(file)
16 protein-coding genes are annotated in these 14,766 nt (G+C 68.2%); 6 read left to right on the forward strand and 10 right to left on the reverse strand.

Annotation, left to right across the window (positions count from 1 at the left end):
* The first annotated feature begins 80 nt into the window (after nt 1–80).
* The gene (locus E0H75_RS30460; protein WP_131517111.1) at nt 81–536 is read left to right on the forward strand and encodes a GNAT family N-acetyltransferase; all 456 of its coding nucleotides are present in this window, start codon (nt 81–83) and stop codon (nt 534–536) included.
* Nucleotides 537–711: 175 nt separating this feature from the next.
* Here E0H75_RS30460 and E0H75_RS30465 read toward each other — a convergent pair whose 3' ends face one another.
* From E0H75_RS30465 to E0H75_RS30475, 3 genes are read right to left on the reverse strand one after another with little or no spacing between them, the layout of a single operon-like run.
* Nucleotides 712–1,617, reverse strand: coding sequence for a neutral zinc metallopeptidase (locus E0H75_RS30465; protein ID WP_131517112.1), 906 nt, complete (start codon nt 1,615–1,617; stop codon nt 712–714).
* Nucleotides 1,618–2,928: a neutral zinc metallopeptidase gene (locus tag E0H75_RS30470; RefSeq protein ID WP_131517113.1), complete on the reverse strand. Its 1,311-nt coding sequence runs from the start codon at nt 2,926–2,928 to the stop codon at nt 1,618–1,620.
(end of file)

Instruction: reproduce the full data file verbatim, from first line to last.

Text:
16 protein-coding genes are annotated in these 14,766 nt (G+C 68.2%); 6 read left to right on the forward strand and 10 right to left on the reverse strand.

Annotation, left to right across the window (positions count from 1 at the left end):
* The first annotated feature begins 80 nt into the window (after nt 1–80).
* The gene (locus E0H75_RS30460; protein WP_131517111.1) at nt 81–536 is read left to right on the forward strand and encodes a GNAT family N-acetyltransferase; all 456 of its coding nucleotides are present in this window, start codon (nt 81–83) and stop codon (nt 534–536) included.
* Nucleotides 537–711: 175 nt separating this feature from the next.
* Here E0H75_RS30460 and E0H75_RS30465 read toward each other — a convergent pair whose 3' ends face one another.
* From E0H75_RS30465 to E0H75_RS30475, 3 genes are read right to left on the reverse strand one after another with little or no spacing between them, the layout of a single operon-like run.
* Nucleotides 712–1,617, reverse strand: coding sequence for a neutral zinc metallopeptidase (locus E0H75_RS30465; protein ID WP_131517112.1), 906 nt, complete (start codon nt 1,615–1,617; stop codon nt 712–714).
* Nucleotides 1,618–2,928: a neutral zinc metallopeptidase gene (locus tag E0H75_RS30470; RefSeq protein ID WP_131517113.1), complete on the reverse strand. Its 1,311-nt coding sequence runs from the start codon at nt 2,926–2,928 to the stop codon at nt 1,618–1,620.